Please ensure Javascript is enabled for purposes of website accessibility

Why Google Inc Is More Concerned About Amazon Than Microsoft

By Evan Niu, CFA - Oct 14, 2014 at 8:31PM

You’re reading a free article with opinions that may differ from The Motley Fool’s Premium Investing Services. Become a Motley Fool member today to get instant access to our top analyst recommendations, in-depth research, investing resources, and more. Learn More

Most people probably think Google's biggest competitive threat is other search engines. They're wrong: it's Amazon.

Like Microsoft (MSFT 3.42%) before it, Google (GOOG 5.20%)(GOOGL 5.11%) is in hot regulatory water with the European Commission. After agreeing to a settlement in February, European antitrust regulators made the surprise move of reopening the investigation last month following continued pushback from Google's competitors.

Google Chairman Eric Schmidt spoke in Berlin yesterday, discussing the company's competition. While Schmidt wasn't addressing regulators directly, he knows they're listening. Interestingly, Schmidt considers Amazon (AMZN 3.58%) a bigger threat to its search business than Microsoft, despite the fact that Microsoft's Bing search engine continues to gain market share in the U.S. (Microsoft estimated its U.S. search share at 19.2% last quarter.)

Here's why.

The root of the question
While Amazon doesn't operate an actual search engine like Microsoft or Yahoo!, Schmidt is considering the final destination. Specifically, when a user is interested in buying something, they're more likely to head straight to Amazon to shop around.

Schmidt says that a third of users interesting in buying something will start on Amazon, which is more than twice the number of people that go to Google to start shopping. According to Schmidt:

Many people think our main competition is Bing or Yahoo. But, really, our biggest search competitor is Amazon. People don't think of Amazon as search, but if you are looking for something to buy, you are more often than not looking for it on Amazon. They are obviously more focused on the commerce side of the equation, but, at their roots, they are answering users' questions and searches, just as we are.

Of course, this is just one aspect of Internet search, but also likely one of Google's most effective and lucrative types of ads. The whole reason why search ads are so effective in the first place is because you're telling Google exactly what you're looking for, and it can pitch relevant ads accordingly.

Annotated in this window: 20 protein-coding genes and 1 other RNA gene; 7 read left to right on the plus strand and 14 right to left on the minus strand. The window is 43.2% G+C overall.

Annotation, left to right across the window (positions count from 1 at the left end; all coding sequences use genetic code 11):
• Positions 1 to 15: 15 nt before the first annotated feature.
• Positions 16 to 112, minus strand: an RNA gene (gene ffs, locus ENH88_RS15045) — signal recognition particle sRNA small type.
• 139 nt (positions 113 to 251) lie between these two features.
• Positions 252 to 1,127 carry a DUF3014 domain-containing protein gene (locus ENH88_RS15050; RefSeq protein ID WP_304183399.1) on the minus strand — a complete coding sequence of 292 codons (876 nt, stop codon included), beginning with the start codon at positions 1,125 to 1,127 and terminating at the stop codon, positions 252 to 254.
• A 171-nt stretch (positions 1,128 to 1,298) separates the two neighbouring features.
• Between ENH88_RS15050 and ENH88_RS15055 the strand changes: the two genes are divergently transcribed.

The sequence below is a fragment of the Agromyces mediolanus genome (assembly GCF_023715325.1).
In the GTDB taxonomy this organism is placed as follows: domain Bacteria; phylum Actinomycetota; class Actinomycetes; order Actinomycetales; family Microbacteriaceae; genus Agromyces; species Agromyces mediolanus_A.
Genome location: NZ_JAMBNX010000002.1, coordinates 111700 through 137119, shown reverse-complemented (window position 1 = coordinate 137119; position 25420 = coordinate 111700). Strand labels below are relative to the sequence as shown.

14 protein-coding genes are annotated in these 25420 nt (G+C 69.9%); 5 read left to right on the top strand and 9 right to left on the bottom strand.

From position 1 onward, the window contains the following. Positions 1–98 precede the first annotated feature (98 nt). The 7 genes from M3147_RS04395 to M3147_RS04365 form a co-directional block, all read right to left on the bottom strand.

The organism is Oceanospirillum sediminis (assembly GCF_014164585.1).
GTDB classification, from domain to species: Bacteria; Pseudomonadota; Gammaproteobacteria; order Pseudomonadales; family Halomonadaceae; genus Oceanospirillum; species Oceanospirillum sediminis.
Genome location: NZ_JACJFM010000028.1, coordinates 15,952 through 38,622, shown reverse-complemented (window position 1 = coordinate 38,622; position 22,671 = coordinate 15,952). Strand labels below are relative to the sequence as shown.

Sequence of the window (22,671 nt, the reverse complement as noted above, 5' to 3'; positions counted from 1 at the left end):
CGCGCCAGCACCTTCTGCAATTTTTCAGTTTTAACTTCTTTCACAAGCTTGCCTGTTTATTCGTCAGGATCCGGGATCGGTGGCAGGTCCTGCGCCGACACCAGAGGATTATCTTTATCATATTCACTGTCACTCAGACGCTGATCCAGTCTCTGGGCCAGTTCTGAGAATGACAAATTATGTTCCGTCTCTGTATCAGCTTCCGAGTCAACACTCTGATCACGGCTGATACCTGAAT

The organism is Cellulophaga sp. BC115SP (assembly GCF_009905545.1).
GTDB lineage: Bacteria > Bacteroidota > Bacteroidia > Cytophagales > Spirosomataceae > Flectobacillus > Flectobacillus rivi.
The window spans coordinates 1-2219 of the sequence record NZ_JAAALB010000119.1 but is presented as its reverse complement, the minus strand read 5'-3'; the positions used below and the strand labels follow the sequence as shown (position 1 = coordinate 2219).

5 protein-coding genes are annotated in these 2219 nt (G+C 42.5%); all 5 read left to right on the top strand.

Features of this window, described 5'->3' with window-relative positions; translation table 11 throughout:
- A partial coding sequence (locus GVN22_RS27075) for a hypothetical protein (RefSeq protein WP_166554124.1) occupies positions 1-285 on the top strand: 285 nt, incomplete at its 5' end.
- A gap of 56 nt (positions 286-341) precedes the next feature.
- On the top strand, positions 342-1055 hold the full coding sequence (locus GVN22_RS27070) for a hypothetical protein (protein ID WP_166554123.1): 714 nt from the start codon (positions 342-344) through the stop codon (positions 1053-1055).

There are other areas, such as travel information or local restaurant recommendations, that are also important to Google's business where it faces competition, but it's still interesting for Schmidt to characterize Amazon as the company's "biggest search competitor."

This doesn't appear to be Google downplaying the threat that Microsoft represents, like Microsoft has downplayed Google's threat to Office in the past. Rather, Schmidt is providing a broader frame of reference beyond explicit search queries. The traffic that Schmidt is concerned about isn't ever going to a search engine in the first place, and as such isn't reflected in search market share estimates.

Just in the nick of time
Coinciding with Schmidt's speech, Google just announced a new Amazon Prime competitor. The search giant launched Google Shopping Express early last year as a free trial, a service that offers same-day delivery from local stores. Google has added a handful of cities to the mix since.

Now, Google has rebranded it as simply Google Express, added even more cities and stores, and introduced a $95 annual membership (or $10 per month). That's comparable to Amazon's $99 Prime membership fee, although Prime includes other benefits, such as Prime Music, Instant Video, and a Kindle Library. While Google Express is unlikely to present a viable threat to Prime, the move is symbolic of the competition that Schmidt is referring to.

The thing is that Google can probably never supplant Amazon as the go-to e-commerce site, much like Amazon can't displace Google as the dominant search engine in the world. Neither company is going anywhere anytime soon.

Invest Smarter with The Motley Fool

Join Over 1 Million Premium Members Receiving…

  • New Stock Picks Each Month
  • Detailed Analysis of Companies
  • Model Portfolios
  • Live Streaming During Market Hours
  • And Much More
Get Started Now

Stocks Mentioned

Alphabet Inc. Stock Quote
Alphabet Inc.
$2,359.50 (5.11%) $114.66
Microsoft Corporation Stock Quote
Microsoft Corporation
$267.70 (3.42%) $8.84, Inc. Stock Quote, Inc.
$116.46 (3.58%) $4.02
Alphabet Inc. Stock Quote
Alphabet Inc.
$2,370.76 (5.20%) $117.07

*Average returns of all recommendations since inception. Cost basis and return based on previous market day close.

Related Articles

Motley Fool Returns

Motley Fool Stock Advisor

Market-beating stocks from our award-winning analyst team.

Stock Advisor Returns
S&P 500 Returns

Calculated by average return of all stock recommendations since inception of the Stock Advisor service in February of 2002. Returns as of 06/26/2022.

Discounted offers are only available to new members. Stock Advisor list price is $199 per year.

Premium Investing Services

Invest better with The Motley Fool. Get stock recommendations, portfolio guidance, and more from The Motley Fool's premium services.